Ica’s unique desert climate sees the farms covered by a light fog every morning which disappears by the afternoon. Temperatures are perfect for the crop, with little risk of frost affecting seed production. Sustainable practices are in place: in addition to only using organic fertilizer, no herbicides, pesticides or fungicides are needed due to the dry climate, and plants are watered using drip irrigation to limit the amount of water used. Pretty says although he’d love to see more intercropping and an increased focus on water conservation, our Peru supplier is “the reliable source we need to run congruently with our Sustainable Lush work in Arizona–a region that’s currently much more susceptible to crop failure.”

Sustainable Lush in Arizona

The Sustainable Lush Fund aims to build independent and ethical agri-businesses that supply Lush with 100 percent transparent materials. Gavin Hollett, manager of the Sustainable Lush Fund team in North America describes how it works: “We allocate an additional 2 percent of our annual spend on raw materials, essential oils and packaging and put that into a fund that we use to create future ethical sources of our important ingredients”.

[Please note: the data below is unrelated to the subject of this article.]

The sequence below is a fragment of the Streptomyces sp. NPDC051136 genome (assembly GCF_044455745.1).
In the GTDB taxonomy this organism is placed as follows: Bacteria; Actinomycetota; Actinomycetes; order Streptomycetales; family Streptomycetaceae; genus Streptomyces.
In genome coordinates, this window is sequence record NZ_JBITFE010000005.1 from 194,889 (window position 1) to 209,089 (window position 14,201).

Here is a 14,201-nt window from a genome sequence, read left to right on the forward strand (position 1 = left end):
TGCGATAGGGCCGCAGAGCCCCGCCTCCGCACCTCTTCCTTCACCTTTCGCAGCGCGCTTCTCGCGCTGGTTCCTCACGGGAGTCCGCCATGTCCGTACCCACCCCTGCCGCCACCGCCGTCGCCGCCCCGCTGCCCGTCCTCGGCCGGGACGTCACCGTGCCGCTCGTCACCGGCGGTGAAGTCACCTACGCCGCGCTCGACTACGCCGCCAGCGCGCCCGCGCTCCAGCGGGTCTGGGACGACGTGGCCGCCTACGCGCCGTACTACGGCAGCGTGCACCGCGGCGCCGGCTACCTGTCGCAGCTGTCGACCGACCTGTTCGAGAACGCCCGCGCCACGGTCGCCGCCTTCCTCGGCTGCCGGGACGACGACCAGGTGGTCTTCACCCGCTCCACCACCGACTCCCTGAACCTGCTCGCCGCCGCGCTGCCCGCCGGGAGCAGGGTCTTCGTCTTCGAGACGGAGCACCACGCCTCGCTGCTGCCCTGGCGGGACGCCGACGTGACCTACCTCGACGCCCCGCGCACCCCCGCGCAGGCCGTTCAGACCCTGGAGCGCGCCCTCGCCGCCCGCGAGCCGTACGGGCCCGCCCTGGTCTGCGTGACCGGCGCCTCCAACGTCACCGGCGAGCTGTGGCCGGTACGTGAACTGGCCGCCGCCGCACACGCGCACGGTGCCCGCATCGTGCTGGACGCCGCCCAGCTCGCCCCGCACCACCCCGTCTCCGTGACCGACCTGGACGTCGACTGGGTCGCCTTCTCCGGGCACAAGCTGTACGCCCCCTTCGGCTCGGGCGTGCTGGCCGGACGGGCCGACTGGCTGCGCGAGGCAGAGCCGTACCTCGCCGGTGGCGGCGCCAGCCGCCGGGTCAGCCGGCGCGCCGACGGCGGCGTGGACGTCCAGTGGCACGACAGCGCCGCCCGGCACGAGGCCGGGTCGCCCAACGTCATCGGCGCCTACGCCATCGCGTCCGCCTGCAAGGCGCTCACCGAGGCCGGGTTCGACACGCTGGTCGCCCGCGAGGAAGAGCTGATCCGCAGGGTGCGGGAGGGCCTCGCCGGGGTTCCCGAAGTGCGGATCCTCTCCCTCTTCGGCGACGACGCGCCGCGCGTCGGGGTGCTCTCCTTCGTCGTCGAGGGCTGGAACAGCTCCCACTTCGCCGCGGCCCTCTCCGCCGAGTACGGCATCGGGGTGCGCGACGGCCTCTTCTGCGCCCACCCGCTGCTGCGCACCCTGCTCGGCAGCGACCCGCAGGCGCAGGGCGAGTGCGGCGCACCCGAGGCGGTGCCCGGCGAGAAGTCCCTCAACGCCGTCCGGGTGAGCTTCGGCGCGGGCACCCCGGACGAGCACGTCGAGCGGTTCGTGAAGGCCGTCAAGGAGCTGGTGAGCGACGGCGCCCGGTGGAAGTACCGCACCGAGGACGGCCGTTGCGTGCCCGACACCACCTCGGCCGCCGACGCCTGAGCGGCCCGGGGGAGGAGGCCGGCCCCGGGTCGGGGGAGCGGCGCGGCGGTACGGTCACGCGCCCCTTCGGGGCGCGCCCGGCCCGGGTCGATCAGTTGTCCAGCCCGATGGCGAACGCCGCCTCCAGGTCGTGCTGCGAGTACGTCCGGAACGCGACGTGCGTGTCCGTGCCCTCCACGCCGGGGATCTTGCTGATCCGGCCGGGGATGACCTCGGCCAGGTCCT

Using the Sustainable Lush Fund, we’ve purchased 80 acres of old jojoba farms in Arizona and dubbed it the Jojoba Conservation Project. The goal is to revitalize the land and produce organic jojoba in an environmentally responsible way while engaging the local community in gainful employment. The land is being managed by a small multigenerational family business called Jalisco Jojoba, who’s worked in agriculture for many decades and in jojoba for the last 30 years. Hollett says in the past, they were selling jojoba seeds for just $1.85 per pound. “We’re paying $3.85 a pound now, on the condition that there’s a move towards less water consumption and greater biodiversity in the jojoba fields and surrounding areas.”

In addition to the jojoba farm, we’ve set up a seed-crushing facility which allows the Jalisco family and other nearby farmers to press their own oil, ensuring more money stays in the community while reducing freight between farms and processing sites.

The future for jojoba

Pretty estimates 30-40 percent of our jojoba oil in 2019 will come from the Jojoba Conservation Project, with the remainder from our supplier in Peru. As the project continues to grow, Pretty and Hollett say they’ll be focusing on reducing its water consumption and improving their selective cutting program to ensure the plants are hardy and productive.

As for the abandoned and neglected jojoba fields, Hollett believes they can prosper again. “We hope to one day have more than 500 acres of this district flourishing with jojoba and native plant species; and to engage communities in water conservation and habitat protection to preserve and protect the desert for decades to come.”